IN THE INTEREST OF K. G., A CHILD.
MCFADDEN, P. J., BRANCH and BETHEL, JJ.
MCFADDEN, PRESIDING JUDGE.
In the Interest of K. G., 343 Ga.App. 345 (807
S.E.2d 70) (2017), the mother of K. G. appealed the juvenile
court order granting a petition for permanent guardianship of
the child. We affirmed the order. Id. Now, the
child's attorney-guardian ad litem appeals on behalf of
the child. She argues that the juvenile court erred by
granting the petition because the court failed to adequately
accommodate the mother's disability, a hearing
impairment, but the record does not support her argument. She
argues that the juvenile court erred by finding that the
appointment of a permanent guardian is in K. G.'s best
interests, but clear and convincing evidence supports that
finding. So we affirm.
Failure to accommodate the mother's hearing
child's attorney-guardian ad litem argues that the
juvenile court erred in granting the permanent guardianship
because the court failed to adequately accommodate the
mother's disability when it denied a motion for
continuance and when it modified the mother's case plan.
Neither example demonstrates that the juvenile court failed
to accommodate the mother's disability.
hearing that occurred after the guardianship petition was
filed, two American Sign Language interpreters were present
for the mother's benefit. See OCGA § 24-6-654 (a).
At a July 22, 2016, hearing (at which two interpreters were
present) the mother's counsel moved for a continuance on
the ground that she and the mother had only had an hour to
discuss the case with an interpreter present. The attorney
had been appointed almost two months before as substitute
counsel for the mother's previous attorney.
attorney for the permanent guardian opposed the motion for a
continuance on the ground that the case had been pending for
more than two years and the child still lacked permanency.
The juvenile court denied the motion for a continuance,
noting that the court would hear one and one-half hours of
testimony that day and that the case would resume four days
later. The court told the mother's attorney that the
court "will afford you whatever opportunity you need
between now and then for the interpreter services. All you
have to do is ask."
will not disturb a juvenile court's denial of a motion
for continuance absent abuse of discretion." In the
Interest of K.A.P., 277 Ga.App. 794, 798 (2) (627 S.E.2d
857) (2006) (citation omitted). Under the circumstances here,
K. G.'s attorney-guardian ad litem has not shown that the
trial court abused her discretion in refusing to continue the
hearing. Nor has she shown how the court's exercise of
discretion failed to accommodate the mother's disability.
extent K. G.'s attorney-guardian ad litem argues that the
mother's rights were violated by a modification of the
case plan, the argument fails. As we noted in our prior
opinion, nothing in the record demonstrates that the mother -
or anyone else - objected to the modification of the case
plan. In the Interest of K. G., 343 Ga.App. at 350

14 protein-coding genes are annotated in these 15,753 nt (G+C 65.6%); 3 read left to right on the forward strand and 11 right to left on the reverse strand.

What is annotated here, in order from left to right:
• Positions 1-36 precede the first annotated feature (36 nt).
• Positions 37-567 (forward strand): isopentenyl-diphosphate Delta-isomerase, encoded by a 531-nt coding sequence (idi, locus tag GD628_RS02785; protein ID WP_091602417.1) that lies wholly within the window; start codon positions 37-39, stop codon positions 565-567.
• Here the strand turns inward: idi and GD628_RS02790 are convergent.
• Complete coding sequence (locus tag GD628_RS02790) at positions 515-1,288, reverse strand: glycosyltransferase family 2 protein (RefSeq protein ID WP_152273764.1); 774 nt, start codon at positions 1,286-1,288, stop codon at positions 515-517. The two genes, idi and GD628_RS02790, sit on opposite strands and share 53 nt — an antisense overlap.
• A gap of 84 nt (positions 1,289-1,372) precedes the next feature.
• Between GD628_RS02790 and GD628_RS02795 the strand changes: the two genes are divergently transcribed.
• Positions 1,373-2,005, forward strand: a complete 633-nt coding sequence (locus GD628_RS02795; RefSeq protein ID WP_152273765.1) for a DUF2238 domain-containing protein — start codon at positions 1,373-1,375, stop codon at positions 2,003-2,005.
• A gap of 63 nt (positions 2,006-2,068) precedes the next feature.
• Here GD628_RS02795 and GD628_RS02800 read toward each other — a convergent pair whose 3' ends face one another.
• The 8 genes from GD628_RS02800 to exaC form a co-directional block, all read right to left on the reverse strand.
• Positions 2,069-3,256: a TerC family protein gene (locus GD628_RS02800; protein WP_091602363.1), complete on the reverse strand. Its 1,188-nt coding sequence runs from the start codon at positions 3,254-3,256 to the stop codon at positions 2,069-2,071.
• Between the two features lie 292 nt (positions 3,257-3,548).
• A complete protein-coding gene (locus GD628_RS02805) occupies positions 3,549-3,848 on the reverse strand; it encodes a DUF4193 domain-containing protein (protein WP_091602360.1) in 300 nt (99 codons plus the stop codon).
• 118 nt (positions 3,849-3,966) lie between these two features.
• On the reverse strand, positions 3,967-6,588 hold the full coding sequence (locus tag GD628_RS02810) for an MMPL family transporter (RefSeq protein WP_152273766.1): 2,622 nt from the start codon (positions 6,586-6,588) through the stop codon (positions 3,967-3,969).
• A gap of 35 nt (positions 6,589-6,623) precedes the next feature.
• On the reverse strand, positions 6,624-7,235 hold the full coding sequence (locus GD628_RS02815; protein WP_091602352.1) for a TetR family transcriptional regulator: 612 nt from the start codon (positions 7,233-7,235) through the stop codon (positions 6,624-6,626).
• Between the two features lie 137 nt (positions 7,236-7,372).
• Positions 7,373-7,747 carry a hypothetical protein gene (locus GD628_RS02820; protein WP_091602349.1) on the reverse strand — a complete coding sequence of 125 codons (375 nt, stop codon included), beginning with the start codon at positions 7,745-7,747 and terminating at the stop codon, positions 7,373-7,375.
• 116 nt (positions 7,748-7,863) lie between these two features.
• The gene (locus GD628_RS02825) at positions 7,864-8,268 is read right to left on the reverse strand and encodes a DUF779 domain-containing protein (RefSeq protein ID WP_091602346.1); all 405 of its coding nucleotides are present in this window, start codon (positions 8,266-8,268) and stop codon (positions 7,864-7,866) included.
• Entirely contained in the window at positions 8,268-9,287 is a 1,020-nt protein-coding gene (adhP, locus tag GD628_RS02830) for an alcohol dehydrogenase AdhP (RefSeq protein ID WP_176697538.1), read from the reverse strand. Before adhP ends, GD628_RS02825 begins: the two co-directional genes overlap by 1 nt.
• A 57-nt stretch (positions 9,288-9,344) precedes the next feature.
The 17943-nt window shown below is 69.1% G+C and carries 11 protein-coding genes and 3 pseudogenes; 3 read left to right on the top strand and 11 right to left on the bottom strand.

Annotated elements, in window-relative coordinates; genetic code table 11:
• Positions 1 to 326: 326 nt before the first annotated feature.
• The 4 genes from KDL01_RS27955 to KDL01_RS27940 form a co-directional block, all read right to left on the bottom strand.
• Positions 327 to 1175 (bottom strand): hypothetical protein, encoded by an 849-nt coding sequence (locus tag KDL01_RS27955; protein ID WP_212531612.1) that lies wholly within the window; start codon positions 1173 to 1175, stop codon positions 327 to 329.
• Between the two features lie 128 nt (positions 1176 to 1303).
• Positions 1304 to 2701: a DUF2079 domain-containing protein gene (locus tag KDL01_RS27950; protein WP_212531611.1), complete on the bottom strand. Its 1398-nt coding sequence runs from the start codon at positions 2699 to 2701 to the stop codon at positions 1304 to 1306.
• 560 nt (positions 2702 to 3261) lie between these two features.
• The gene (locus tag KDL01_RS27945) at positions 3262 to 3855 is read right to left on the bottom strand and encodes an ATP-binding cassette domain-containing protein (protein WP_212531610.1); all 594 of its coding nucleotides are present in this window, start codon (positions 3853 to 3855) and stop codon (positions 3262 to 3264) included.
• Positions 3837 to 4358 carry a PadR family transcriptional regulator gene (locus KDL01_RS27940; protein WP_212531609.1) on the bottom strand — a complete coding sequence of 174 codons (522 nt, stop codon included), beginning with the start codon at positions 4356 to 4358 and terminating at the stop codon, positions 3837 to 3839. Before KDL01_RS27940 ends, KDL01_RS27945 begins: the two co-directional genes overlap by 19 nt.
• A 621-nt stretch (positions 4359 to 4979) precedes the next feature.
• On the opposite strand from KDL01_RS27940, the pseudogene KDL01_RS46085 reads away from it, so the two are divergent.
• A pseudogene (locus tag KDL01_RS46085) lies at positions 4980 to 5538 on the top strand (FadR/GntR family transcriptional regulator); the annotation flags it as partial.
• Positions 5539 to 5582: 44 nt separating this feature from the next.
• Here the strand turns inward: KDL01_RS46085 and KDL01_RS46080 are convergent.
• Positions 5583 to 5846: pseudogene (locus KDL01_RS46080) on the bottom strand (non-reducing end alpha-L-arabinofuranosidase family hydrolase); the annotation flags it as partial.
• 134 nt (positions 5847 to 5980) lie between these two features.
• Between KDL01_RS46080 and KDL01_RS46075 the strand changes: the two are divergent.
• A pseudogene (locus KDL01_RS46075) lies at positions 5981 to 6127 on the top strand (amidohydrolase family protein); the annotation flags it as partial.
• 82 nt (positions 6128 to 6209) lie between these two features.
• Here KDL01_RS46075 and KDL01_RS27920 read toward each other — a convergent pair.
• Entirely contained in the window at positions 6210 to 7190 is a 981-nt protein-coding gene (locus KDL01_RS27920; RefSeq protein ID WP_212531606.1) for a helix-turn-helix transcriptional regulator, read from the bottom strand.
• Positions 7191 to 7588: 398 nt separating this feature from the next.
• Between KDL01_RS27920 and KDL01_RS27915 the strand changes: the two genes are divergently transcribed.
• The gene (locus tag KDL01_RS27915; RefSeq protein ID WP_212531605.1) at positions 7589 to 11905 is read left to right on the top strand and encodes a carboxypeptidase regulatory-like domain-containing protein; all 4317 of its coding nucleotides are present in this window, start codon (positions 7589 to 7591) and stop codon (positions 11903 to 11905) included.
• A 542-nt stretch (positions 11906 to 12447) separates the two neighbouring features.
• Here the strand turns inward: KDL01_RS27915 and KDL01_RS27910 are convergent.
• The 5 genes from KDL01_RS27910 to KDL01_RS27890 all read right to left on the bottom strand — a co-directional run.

(2) (b). See also In the Interest of D. E., 269
Ga.App. 753, 756 (2) (605 S.E.2d 394) (2004) (objection to
reunification plan not raised in the juvenile court was
K. G.'s best interests.
G.'s attorney-guardian ad litem argues that the juvenile
court erred by finding that the appointment of a permanent
guardian was in K. G.'s best interests. In relevant part,
OCGA § 15-11-240 (a) provides:
the juvenile court shall be vested with jurisdiction to
appoint a permanent guardian for a child adjudicated as a
dependent child in accordance with this article. Prior to the
entry of such an order, the court shall: (1) Find that
reasonable efforts to reunify such child with his or her
parents would be detrimental to such child or find that the
living parents of such child have consented to the permanent
guardianship; (2) Find that termination of parental rights
and adoption is not in the best interests of such child; (3)
Find that the proposed permanent guardian can provide a safe
and permanent home for such child; [and] (4) Find that the
appointment of a permanent guardian for such child is in the
best interests of such child and that the individual chosen
as such child's permanent guardian is the individual most
appropriate to be such child's permanent guardian taking
into consideration the best interests of the child. . . .
G.'s attorney-guardian ad litem argues that the trial
court erred in finding that the appointment of a permanent
guardian was in K. G.'s best interest because there is a
bond between her and her mother; the mother is capable of
meeting her needs; the mother completed her case plan goals;
the mother was having regular unsupervised overnight visits
with K. G.; and the mother was attending medical
evidence supported the juvenile court's finding. As we
observed in In the Interest of K. G., 343 Ga.App. at
349-350 (2) (b), the evidence showed that the mother had
not completed her case plan and it supported the
juvenile court's conclusion "that K. G. had
experienced chronic neglect [and] that the mother lacks the
necessary skills to be able to meet the child's severe
needs and the ability to ensure that K. G. receives the
essential services to which she is entitled."
Id. at 350 (2) (b). Further, the child's
guardian ad litem (as opposed to the appellant ...